Grand jury indicts Nacogdoches jailers in inmate's death - KTRE.com | Lufkin and Nacogdoches, Texas

Grand jury indicts Nacogdoches jailers in inmate's death

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Elizabeth Owens (Source: Nacogdoches County Jail) Elizabeth Owens (Source: Nacogdoches County Jail)
Danny Russell (Source: Nacogdoches County Jail) Danny Russell (Source: Nacogdoches County Jail)
Edwinta Deckard (Source: Nacogdoches County Jail) Edwinta Deckard (Source: Nacogdoches County Jail)
NACOGDOCHES, TX (KTRE) -

A Nacogdoches County grand jury has indicted two jailers in connection to the December death of an inmate.

Sheriff Thomas Kerss said Lt. Elizabeth Ann Owens, 40, of Nacogdoches, and Sgt. Danny Ray Russell, 35, of Douglass, turned themselves into the jail on Monday on charges of state-jail felony criminal negligent homicide. Both posted $4,000 bonds.

Kerss said the charges are in connection to the Dec. 5 death of Edwinta Ruth Deckard, 53, of Nacogdoches.

Deckard was booked into the jail on Dec. 2 on misdemeanor theft charges. She became ill on Dec. 4, according to a previous report, and taken to the hospital after 6 a.m., where she died.

Kerss said an autopsy ruled that Deckard died of natural causes and dehydration.

In a December interview, Kerss said Deckard had a lengthy history of health problems.

The grand jury indicted Owens and Russell on June 18. Kerss said they were put on suspension on June 21.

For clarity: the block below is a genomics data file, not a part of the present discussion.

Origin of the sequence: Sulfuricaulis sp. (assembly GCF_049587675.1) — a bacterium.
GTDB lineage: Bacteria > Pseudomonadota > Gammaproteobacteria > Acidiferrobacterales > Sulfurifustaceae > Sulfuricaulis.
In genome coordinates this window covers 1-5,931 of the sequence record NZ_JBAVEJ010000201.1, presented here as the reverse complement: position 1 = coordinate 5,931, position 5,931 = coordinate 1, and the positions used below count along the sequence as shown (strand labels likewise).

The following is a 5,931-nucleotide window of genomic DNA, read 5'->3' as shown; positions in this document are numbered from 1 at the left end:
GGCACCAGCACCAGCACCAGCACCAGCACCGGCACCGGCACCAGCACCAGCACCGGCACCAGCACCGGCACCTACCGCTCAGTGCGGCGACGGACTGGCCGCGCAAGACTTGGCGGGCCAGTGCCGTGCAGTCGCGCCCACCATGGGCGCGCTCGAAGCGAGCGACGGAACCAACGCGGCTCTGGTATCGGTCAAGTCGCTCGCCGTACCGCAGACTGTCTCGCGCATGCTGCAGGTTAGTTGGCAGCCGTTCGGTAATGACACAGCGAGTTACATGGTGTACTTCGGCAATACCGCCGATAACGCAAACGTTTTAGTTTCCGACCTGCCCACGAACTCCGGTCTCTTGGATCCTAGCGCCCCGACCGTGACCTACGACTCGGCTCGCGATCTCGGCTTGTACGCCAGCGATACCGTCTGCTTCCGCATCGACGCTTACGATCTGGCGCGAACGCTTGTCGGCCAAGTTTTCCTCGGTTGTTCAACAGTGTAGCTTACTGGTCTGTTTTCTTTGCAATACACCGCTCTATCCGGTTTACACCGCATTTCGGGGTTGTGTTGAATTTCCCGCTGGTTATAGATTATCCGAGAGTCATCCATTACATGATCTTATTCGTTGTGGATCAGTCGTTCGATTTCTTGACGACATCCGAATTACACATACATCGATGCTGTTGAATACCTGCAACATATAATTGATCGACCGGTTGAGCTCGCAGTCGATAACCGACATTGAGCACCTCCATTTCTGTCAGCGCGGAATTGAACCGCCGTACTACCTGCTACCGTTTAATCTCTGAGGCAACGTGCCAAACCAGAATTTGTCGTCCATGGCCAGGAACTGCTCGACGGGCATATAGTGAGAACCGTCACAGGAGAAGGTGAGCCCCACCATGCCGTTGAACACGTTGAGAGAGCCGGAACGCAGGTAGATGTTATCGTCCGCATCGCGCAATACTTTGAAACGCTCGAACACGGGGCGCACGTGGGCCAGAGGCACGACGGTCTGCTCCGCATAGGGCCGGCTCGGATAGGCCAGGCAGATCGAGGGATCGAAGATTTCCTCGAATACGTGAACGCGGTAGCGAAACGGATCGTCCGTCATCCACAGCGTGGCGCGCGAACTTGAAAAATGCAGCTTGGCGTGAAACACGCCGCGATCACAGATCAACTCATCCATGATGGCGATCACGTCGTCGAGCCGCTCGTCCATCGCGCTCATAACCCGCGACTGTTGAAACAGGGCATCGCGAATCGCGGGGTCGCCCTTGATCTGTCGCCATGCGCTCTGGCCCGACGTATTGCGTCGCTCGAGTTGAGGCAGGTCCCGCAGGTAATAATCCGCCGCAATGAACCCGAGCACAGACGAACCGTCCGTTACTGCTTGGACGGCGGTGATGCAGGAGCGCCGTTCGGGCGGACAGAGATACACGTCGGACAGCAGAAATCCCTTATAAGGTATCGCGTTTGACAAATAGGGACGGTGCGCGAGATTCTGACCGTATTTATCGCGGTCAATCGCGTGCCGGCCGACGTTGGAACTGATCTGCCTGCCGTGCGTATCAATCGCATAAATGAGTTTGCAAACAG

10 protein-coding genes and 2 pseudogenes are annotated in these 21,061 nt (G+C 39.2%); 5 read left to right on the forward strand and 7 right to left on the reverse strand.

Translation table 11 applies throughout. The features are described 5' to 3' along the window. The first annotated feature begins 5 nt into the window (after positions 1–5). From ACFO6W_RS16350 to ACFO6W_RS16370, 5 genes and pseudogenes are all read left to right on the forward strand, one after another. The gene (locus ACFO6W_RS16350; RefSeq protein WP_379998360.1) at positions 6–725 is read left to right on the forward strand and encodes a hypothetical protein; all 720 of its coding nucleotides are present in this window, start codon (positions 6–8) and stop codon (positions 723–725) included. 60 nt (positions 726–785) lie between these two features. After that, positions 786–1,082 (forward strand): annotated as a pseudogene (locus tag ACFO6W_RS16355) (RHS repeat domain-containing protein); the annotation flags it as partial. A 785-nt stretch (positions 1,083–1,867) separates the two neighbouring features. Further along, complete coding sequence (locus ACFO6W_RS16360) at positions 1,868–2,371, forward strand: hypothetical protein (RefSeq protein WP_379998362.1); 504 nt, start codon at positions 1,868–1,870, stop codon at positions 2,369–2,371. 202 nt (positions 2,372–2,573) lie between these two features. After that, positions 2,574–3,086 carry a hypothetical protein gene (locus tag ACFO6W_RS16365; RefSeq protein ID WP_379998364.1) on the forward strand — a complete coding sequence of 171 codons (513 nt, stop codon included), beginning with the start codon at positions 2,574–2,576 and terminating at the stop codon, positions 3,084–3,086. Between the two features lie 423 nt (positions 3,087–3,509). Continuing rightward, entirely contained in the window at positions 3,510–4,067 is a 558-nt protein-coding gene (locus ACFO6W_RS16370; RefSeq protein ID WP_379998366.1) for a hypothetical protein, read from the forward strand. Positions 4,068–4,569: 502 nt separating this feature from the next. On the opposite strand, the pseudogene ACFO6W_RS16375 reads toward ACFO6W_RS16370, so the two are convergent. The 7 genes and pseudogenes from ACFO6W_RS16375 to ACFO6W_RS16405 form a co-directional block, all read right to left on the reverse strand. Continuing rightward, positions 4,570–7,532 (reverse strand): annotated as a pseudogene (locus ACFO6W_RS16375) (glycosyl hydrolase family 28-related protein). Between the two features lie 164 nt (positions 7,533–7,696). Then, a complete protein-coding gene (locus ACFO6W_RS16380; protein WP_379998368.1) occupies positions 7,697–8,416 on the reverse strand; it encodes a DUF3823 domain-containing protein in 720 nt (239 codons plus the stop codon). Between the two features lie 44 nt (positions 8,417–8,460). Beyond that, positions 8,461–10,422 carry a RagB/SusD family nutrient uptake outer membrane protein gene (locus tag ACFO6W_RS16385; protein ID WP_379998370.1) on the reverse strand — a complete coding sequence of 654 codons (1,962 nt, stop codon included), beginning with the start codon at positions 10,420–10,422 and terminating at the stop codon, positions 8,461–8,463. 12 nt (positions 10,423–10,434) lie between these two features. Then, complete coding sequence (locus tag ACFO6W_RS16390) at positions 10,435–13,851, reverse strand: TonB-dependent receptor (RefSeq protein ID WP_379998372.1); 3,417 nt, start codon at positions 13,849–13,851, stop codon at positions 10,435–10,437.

"It's an unfortunate set of circumstances all around," Kerss said. "I hate it for the Deckard family. I also hate it for these officers. Despite the indictment, I have a hard time recognizing the criminal element being involved and we'll see where it takes us in the future."

The indictment states they "did then and there by criminal negligence, cause the death of an individual, Edwinta Deckard, by failing to provide appropriate medical care."

"I think everybody in the entire system, from the top to bottom, is surprised about this. I would anticipate a pretty quick end to this," said Tim Jones, Elizabeth Owen's Attorney.

Criminal defense attorney John Boundy says jailers are not trained physicians and have to use their best judgment when it comes to the welfare of inmates.

"In an institutional setting you have people who have legitimate medical problems and need attention and then you've got the people who complain about everything and jailers have to deal with that on a 24 hour a day basis," said Boundy.

Kerss believes failure to recognize the severity of her symptoms doesn't necessarily constitute as criminal behavior.

"I've looked this case over forwards and backwards and I fail to see where those criminal elements have been met," said Kerss

 Kerss believes the indictment is an opportunity to work with the Commissioners Court to increase the medical team available to the jail.

Kerss said the case was jointly investigated by his office and Texas Ranger Tom Davis.

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